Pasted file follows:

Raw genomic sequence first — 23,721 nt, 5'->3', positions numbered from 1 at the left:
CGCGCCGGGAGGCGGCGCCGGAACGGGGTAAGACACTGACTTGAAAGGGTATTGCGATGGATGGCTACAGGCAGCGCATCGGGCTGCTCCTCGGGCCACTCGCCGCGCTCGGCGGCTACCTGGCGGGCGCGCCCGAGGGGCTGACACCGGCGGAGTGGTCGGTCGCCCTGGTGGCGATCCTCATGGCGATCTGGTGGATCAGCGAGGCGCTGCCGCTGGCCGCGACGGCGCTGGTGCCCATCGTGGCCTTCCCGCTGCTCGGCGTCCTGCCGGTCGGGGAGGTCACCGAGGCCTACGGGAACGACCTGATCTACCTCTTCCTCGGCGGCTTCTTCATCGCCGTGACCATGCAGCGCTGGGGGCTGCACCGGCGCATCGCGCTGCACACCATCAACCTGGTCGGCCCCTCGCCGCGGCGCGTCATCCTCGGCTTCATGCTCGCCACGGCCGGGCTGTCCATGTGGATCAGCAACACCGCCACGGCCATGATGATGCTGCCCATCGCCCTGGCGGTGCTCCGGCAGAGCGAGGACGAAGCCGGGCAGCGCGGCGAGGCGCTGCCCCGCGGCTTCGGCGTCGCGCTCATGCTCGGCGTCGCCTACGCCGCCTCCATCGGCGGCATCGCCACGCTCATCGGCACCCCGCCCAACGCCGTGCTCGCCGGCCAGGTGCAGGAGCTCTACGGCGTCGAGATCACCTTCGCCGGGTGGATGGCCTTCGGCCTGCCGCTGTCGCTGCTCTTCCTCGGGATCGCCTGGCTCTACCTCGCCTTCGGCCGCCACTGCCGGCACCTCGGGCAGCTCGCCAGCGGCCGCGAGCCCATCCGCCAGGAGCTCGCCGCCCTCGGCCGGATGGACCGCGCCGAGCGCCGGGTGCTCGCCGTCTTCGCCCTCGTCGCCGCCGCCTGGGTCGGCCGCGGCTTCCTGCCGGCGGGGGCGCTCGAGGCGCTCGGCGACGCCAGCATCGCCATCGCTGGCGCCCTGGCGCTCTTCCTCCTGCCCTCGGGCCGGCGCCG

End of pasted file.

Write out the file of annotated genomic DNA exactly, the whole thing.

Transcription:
Raw genomic sequence first — 23,721 nt, 5'->3', positions numbered from 1 at the left:
CGCGCCGGGAGGCGGCGCCGGAACGGGGTAAGACACTGACTTGAAAGGGTATTGCGATGGATGGCTACAGGCAGCGCATCGGGCTGCTCCTCGGGCCACTCGCCGCGCTCGGCGGCTACCTGGCGGGCGCGCCCGAGGGGCTGACACCGGCGGAGTGGTCGGTCGCCCTGGTGGCGATCCTCATGGCGATCTGGTGGATCAGCGAGGCGCTGCCGCTGGCCGCGACGGCGCTGGTGCCCATCGTGGCCTTCCCGCTGCTCGGCGTCCTGCCGGTCGGGGAGGTCACCGAGGCCTACGGGAACGACCTGATCTACCTCTTCCTCGGCGGCTTCTTCATCGCCGTGACCATGCAGCGCTGGGGGCTGCACCGGCGCATCGCGCTGCACACCATCAACCTGGTCGGCCCCTCGCCGCGGCGCGTCATCCTCGGCTTCATGCTCGCCACGGCCGGGCTGTCCATGTGGATCAGCAACACCGCCACGGCCATGATGATGCTGCCCATCGCCCTGGCGGTGCTCCGGCAGAGCGAGGACGAAGCCGGGCAGCGCGGCGAGGCGCTGCCCCGCGGCTTCGGCGTCGCGCTCATGCTCGGCGTCGCCTACGCCGCCTCCATCGGCGGCATCGCCACGCTCATCGGCACCCCGCCCAACGCCGTGCTCGCCGGCCAGGTGCAGGAGCTCTACGGCGTCGAGATCACCTTCGCCGGGTGGATGGCCTTCGGCCTGCCGCTGTCGCTGCTCTTCCTCGGGATCGCCTGGCTCTACCTCGCCTTCGGCCGCCACTGCCGGCACCTCGGGCAGCTCGCCAGCGGCCGCGAGCCCATCCGCCAGGAGCTCGCCGCCCTCGGCCGGATGGACCGCGCCGAGCGCCGGGTGCTCGCCGTCTTCGCCCTCGTCGCCGCCGCCTGGGTCGGCCGCGGCTTCCTGCCGGCGGGGGCGCTCGAGGCGCTCGGCGACGCCAGCATCGCCATCGCTGGCGCCCTGGCGCTCTTCCTCCTGCCCTCGGGCCGGCGCCG